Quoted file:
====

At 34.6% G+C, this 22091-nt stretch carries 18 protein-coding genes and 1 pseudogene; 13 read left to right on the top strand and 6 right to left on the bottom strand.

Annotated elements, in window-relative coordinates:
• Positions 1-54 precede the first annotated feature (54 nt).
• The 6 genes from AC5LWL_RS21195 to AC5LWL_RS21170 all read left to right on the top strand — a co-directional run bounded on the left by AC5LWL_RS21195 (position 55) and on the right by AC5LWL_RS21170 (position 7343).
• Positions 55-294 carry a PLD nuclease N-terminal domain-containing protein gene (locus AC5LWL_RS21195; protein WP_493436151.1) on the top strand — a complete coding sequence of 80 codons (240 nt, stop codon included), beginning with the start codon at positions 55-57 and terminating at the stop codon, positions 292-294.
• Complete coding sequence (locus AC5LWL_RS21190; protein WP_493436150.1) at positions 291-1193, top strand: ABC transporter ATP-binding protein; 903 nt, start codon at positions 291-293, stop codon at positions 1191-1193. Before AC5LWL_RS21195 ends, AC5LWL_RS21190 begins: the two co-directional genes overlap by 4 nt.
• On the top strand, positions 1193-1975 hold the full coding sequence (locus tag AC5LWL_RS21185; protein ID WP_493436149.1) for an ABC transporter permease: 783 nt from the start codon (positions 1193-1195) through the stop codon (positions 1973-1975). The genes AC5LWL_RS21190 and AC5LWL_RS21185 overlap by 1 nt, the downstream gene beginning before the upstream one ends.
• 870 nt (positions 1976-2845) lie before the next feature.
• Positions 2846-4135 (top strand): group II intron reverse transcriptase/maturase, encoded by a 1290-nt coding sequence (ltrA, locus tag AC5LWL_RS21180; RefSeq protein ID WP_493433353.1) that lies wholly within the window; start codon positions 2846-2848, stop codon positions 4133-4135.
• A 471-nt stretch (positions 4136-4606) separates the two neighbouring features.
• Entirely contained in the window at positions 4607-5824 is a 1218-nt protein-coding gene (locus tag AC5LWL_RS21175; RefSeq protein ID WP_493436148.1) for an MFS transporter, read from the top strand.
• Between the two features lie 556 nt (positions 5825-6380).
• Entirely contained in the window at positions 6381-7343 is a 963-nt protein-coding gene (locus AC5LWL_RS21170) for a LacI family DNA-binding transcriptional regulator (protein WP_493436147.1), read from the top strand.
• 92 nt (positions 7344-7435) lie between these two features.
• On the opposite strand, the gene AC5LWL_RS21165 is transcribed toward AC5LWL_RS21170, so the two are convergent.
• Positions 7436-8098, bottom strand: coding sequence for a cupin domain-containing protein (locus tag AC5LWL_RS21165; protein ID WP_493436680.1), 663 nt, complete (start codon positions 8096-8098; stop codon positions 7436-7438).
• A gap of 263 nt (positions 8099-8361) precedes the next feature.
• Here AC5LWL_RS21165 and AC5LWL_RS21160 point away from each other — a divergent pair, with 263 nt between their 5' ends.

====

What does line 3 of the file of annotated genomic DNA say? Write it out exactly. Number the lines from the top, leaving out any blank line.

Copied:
• Positions 1-54 precede the first annotated feature (54 nt).